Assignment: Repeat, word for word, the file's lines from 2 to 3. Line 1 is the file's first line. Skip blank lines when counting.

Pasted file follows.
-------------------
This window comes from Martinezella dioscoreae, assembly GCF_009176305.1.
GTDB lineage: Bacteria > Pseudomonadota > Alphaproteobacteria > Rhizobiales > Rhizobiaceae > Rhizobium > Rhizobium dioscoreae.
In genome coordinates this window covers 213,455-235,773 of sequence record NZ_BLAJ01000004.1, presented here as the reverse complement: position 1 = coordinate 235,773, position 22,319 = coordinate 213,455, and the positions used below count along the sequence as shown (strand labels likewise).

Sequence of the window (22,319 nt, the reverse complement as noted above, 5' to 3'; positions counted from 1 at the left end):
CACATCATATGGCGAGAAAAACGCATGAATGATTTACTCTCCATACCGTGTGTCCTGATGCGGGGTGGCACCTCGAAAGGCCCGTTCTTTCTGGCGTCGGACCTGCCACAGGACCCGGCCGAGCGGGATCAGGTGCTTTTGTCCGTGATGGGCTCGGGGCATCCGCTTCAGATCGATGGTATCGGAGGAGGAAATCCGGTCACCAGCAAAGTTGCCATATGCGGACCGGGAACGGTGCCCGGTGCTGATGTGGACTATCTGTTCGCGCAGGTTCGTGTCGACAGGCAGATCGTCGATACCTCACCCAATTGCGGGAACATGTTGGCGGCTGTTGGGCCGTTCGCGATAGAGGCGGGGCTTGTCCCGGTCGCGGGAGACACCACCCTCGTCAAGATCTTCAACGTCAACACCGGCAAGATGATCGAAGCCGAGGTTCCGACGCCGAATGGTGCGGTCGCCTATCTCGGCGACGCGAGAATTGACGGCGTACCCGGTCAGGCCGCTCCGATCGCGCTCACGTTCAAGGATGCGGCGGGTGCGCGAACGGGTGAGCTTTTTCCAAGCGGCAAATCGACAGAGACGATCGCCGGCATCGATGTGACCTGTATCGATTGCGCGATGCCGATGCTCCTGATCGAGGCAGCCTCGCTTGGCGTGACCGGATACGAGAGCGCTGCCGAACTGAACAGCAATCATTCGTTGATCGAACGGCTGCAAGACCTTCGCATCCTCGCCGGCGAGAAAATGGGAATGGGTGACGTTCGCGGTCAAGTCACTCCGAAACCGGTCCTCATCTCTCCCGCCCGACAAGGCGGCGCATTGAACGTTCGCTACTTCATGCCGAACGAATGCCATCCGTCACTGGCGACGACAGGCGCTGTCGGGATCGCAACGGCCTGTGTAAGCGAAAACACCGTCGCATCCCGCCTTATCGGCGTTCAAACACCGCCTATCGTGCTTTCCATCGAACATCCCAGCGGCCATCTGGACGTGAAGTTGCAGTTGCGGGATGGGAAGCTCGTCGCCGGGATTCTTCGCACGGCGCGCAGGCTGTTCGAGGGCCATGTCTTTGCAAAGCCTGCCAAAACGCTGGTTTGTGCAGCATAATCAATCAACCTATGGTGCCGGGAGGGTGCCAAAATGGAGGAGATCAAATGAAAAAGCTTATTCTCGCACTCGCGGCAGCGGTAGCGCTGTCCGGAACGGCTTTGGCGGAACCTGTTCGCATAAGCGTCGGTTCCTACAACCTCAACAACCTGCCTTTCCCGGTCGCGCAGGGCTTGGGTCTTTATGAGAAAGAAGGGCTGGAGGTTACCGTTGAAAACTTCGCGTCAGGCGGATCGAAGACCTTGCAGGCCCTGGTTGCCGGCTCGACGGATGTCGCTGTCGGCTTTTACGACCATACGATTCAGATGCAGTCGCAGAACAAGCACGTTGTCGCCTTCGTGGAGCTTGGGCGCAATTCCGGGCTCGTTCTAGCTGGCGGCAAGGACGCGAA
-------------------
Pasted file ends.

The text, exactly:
GTDB lineage: Bacteria > Pseudomonadota > Alphaproteobacteria > Rhizobiales > Rhizobiaceae > Rhizobium > Rhizobium dioscoreae.
In genome coordinates this window covers 213,455-235,773 of sequence record NZ_BLAJ01000004.1, presented here as the reverse complement: position 1 = coordinate 235,773, position 22,319 = coordinate 213,455, and the positions used below count along the sequence as shown (strand labels likewise).